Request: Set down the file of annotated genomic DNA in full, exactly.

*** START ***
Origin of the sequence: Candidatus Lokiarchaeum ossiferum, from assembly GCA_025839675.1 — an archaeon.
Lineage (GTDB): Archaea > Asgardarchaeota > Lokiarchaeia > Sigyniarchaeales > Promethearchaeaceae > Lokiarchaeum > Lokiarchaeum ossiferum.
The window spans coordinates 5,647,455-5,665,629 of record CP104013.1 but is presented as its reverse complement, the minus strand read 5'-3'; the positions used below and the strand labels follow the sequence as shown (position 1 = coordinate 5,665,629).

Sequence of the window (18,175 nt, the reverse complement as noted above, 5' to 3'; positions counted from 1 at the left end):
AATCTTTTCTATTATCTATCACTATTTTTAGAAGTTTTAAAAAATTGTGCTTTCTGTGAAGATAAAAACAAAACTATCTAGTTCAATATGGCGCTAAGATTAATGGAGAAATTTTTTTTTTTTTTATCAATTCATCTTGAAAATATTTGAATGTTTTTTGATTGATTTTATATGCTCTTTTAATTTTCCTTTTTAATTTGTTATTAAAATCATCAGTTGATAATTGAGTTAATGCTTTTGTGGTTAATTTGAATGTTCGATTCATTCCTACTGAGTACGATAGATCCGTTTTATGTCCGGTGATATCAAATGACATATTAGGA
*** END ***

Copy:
Origin of the sequence: Candidatus Lokiarchaeum ossiferum, from assembly GCA_025839675.1 — an archaeon.
Lineage (GTDB): Archaea > Asgardarchaeota > Lokiarchaeia > Sigyniarchaeales > Promethearchaeaceae > Lokiarchaeum > Lokiarchaeum ossiferum.
The window spans coordinates 5,647,455-5,665,629 of record CP104013.1 but is presented as its reverse complement, the minus strand read 5'-3'; the positions used below and the strand labels follow the sequence as shown (position 1 = coordinate 5,665,629).

Sequence of the window (18,175 nt, the reverse complement as noted above, 5' to 3'; positions counted from 1 at the left end):
AATCTTTTCTATTATCTATCACTATTTTTAGAAGTTTTAAAAAATTGTGCTTTCTGTGAAGATAAAAACAAAACTATCTAGTTCAATATGGCGCTAAGATTAATGGAGAAATTTTTTTTTTTTTTATCAATTCATCTTGAAAATATTTGAATGTTTTTTGATTGATTTTATATGCTCTTTTAATTTTCCTTTTTAATTTGTTATTAAAATCATCAGTTGATAATTGAGTTAATGCTTTTGTGGTTAATTTGAATGTTCGATTCATTCCTACTGAGTACGATAGATCCGTTTTATGTCCGGTGATATCAAATGACATATTAGGA